Seeking Clarity 

Welcome to a rather introspective post. Any of you who follow the Coalition of the Brave will know that I’ve recently had reasons to stop and think about how I approach debate and discussion, and about the nature of open discussion. There are questions here that I have no easy answers to – what is the Coalition intended to be, a safe space for like-minded people, a forum for honest yet respectful conversation between people with opposing points of view, or some sort of weird amalgamation of the two? Can one be both honest and sensitive to opposing positions? 

I strive to be mindful of how my words can impact others. A statement which is harmless to one person can be hurtful to another, so how a point is conveyed can be as important as what that point is. This doesn’t mean I’m not capable of arguing passionately and forcefully, though even then I try hard to avoid descending into outright aggression or rude behaviour. Even here I don’t always succeed, because I am a human being, flawed beyond measure.

So was I right to hint that another site is something of an echo chamber, given the charge made against the Coalition? Am I a hypocrite? 

Yes, I am. You want to know something? I think we all are, in some way shape or form, at various stages in our lives. It’s human nature. We try to protect our own. 

So with that in mind, are my observations about this tweet, and the subsequent points raised in the discussion, valid? I invite you, the reader, to judge:

There isn’t necessarily anything wrong with the question Paul asks, but the salient detail for me is that the tweet to Lambeth Palace wasn’t made altruisticly. It was (to use the expression I used during the discussion), ‘poking the bear’. If you’ve followed any posts on Blogging Theology (and if you check parts onetwo and three of my dialogue regarding bakers and rights) then you may understand a bit more as to why I raise this point. 

The key thing I wish to stress here is that what Paul did is no different to an experience I had in town a few months ago. I was looking for a particular building and asked a guy (chosen at random) where it was. He started to talk about God and was preaching to me. It was unsolicited and uninvited, and not appreciated. Paul’s question (based on his personal religious position as a Muslim) had nothing to do with the question raised (which was about encouraging job applications). The only genuine connection between the Palace tweet and Paul’s reply is the name Jesus.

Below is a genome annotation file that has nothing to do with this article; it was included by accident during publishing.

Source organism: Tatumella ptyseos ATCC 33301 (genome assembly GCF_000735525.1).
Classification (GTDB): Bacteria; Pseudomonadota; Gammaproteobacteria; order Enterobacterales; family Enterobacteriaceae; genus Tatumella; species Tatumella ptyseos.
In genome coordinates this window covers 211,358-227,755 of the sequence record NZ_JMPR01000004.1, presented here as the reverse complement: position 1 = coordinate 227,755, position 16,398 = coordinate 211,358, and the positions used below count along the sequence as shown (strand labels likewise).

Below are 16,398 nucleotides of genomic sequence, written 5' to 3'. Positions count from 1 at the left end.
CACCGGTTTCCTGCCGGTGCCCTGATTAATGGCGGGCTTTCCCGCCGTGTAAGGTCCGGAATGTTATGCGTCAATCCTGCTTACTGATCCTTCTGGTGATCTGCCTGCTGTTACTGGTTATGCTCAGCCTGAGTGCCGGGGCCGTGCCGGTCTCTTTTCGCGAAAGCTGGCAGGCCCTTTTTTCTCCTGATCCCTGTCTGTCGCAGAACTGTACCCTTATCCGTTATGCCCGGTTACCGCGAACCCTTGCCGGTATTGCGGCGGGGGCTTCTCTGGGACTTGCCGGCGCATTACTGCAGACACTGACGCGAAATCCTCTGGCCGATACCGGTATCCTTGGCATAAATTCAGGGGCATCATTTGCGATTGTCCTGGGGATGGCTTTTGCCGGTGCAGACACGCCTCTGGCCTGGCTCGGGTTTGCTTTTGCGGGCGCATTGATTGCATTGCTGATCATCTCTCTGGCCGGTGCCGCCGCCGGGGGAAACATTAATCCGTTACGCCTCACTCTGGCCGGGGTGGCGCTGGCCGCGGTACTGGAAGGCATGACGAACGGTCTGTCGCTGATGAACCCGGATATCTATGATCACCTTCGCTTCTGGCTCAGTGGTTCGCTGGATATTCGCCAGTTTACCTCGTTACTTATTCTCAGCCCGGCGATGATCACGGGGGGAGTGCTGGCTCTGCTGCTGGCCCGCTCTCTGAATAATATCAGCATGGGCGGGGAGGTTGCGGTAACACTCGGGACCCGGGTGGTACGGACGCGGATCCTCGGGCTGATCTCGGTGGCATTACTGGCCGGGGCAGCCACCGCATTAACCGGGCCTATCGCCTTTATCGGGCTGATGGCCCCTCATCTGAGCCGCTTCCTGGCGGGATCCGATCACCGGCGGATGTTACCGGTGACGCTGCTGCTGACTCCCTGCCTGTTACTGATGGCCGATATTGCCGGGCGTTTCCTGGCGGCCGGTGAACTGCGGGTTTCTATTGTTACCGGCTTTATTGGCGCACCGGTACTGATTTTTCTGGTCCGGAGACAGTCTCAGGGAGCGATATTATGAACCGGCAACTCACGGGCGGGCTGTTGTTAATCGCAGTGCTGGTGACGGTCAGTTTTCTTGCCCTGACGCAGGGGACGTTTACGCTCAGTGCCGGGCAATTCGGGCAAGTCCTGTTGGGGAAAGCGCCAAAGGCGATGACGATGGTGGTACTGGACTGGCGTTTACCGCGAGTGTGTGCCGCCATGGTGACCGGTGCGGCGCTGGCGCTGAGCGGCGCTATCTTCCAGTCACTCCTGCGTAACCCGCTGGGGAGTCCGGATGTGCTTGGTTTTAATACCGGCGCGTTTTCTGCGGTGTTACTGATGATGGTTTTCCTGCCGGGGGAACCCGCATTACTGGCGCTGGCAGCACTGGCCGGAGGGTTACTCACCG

I called Paul out on this, and it didn’t take long before he steered the conversation away from the subject and onto questions about why I hate religion and why I post on his blogs if I hate religion (basically, classic examples of leading questions). I asked him whether he wanted genuine discussion on his site, or whether he just wants people to agree with him. Paul has now decided to put my comments into a moderation queue and the last couple haven’t been published. 

On my own blog, and on the Coalition, I try to let comments through at every opportunity. I don’t like blocking comments or people and try to avoid it, though sometimes it can’t be helped. Nevertheless, my own comments to Paul regarding the apparent ‘echo chamber’ nature of the discussion he appears to want to cultivate there has forced me to look in the mirror. Does this invalidate what I had to say on Blogging Theology? I don’t think so. Nor do I feel I have been rude to him. Then again, I am not him, and I cannot therefore judge what he finds to be rude.

All in all, the conversation has been interesting and enlightening, in more ways than one.

2 comments

  1. Lots of people from all walks of life like to create echo chambers for themselves. It’s called confirmation bias. We are tribal by nature.

    However, some people resist tribes and ideologies. I try to be one of those people.

    I don’t think you’re wrong to call people out on it, and you’re entitled to your opinion. I find it hard to believe you’d be rude on purpose.

    1. I agree. The best we can do is precisely to take a step back and ask if we agree because what’s being said makes sense. That it plays out mathematically- based on evidence. If it doesn’t, there’s a problem.

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